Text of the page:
Patrick Fitzgerald hasn't said he's indicting anyone yet, and George W. Bush refused to say yesterday whether he'd expect anyone who's indicted to resign from his administration. But the lack of news only invites speculation in Washington, and there's plenty of that going on.
The latest incarnation: rumors that Vice President Dick Cheney would resign if the Plame investigation hits too close to him. According to a thinly sourced tale in U.S. News & World Report, "government officials and advisers" are passing around "rumors that the vice president might step aside and that President Bush would elevate Secretary of State Condoleezza Rice." The magazine doesn't quote anybody on the record, and it doesn't seem to have found anyone who's taking the rumors seriously. "Folks on the inside and near inside are holding their breath and wondering what's next," a "Bush adviser" tells the magazine. But are they worried about Cheney resigning? "Not that, at least not seriously."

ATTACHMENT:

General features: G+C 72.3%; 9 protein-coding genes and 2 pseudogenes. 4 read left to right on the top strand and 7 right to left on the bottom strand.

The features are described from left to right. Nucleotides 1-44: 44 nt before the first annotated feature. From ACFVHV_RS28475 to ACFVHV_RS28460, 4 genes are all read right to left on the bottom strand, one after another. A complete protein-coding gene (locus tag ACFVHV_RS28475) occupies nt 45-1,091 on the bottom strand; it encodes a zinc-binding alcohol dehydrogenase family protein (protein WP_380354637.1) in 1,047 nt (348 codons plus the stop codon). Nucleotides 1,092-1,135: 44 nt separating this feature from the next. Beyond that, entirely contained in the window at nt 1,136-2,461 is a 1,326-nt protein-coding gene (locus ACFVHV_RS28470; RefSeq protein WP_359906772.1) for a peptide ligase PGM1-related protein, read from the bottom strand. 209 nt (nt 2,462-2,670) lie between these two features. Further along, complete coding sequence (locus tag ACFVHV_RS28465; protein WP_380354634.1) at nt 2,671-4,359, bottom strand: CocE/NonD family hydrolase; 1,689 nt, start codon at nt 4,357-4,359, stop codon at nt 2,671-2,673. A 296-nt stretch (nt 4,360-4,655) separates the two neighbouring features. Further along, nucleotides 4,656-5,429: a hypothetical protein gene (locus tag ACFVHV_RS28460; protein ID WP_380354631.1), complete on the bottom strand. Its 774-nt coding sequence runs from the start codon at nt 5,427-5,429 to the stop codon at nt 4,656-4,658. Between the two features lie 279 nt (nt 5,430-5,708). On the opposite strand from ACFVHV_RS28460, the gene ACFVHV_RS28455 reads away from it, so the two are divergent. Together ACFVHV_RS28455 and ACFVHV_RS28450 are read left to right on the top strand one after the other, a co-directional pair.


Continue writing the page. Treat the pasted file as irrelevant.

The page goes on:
As stories pushing the Plame investigation higher up the chain of command swirl about -- Cheney's face is on CNN right now -- perhaps it would be wise to remember this. The Bush White House is full of masterful spinners, and they're good at playing the expectations game. Maybe they're really concerned that Cheney will be indicted or at least implicated in Plame's outing. But maybe they know that, if they get enough people thinking that Cheney may face charges, the indictment of a Karl Rove or a Scooter Libby might suddenly come off as no big thing.